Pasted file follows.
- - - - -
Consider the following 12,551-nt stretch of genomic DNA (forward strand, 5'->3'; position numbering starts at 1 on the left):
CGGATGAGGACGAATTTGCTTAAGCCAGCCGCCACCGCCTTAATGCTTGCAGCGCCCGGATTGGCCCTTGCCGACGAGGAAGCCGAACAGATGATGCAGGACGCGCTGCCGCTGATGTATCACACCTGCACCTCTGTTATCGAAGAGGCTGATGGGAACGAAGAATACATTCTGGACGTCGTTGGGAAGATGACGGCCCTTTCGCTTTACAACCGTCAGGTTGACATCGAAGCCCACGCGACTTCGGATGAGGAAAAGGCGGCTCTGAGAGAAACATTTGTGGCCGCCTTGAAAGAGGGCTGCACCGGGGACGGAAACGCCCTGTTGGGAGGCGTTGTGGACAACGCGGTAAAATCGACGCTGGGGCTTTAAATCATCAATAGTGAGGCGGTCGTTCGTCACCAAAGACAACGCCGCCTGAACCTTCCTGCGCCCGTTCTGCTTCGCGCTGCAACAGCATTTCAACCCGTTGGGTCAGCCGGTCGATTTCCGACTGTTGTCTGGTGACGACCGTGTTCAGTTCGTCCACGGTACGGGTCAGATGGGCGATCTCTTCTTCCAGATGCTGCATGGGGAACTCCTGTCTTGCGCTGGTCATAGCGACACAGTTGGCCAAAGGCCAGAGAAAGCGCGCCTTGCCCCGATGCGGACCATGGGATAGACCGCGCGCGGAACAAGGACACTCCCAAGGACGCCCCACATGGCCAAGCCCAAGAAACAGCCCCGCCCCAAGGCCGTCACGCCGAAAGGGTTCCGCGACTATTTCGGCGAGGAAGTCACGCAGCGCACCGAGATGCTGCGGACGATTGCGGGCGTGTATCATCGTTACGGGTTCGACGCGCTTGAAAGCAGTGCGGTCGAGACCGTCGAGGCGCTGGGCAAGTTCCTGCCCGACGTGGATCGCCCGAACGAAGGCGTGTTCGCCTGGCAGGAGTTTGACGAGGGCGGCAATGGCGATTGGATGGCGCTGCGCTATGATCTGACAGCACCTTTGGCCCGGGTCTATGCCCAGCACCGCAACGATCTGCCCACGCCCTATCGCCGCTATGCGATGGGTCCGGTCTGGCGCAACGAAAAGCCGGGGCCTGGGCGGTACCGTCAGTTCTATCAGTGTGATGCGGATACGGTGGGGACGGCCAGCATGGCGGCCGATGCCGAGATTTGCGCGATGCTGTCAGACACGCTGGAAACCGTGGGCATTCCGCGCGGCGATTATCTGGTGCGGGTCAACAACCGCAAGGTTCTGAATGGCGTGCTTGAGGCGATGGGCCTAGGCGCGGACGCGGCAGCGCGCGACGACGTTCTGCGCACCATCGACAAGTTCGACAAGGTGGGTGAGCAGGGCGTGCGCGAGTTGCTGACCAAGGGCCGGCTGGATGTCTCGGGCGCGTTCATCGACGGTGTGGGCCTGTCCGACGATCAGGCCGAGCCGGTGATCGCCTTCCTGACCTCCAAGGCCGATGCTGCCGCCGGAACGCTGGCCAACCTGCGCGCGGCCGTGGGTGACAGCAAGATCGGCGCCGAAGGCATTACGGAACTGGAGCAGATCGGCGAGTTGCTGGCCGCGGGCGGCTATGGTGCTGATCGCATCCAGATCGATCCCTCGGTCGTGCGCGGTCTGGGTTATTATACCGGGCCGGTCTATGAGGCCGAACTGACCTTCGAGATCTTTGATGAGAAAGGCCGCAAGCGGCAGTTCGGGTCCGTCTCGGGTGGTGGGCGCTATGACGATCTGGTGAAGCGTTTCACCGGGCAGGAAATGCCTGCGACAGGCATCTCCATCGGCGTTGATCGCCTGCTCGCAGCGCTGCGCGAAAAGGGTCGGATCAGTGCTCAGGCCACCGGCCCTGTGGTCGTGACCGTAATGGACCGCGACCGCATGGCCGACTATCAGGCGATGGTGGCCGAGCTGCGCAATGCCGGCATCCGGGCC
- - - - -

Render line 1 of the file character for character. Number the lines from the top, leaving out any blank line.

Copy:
Consider the following 12,551-nt stretch of genomic DNA (forward strand, 5'->3'; position numbering starts at 1 on the left):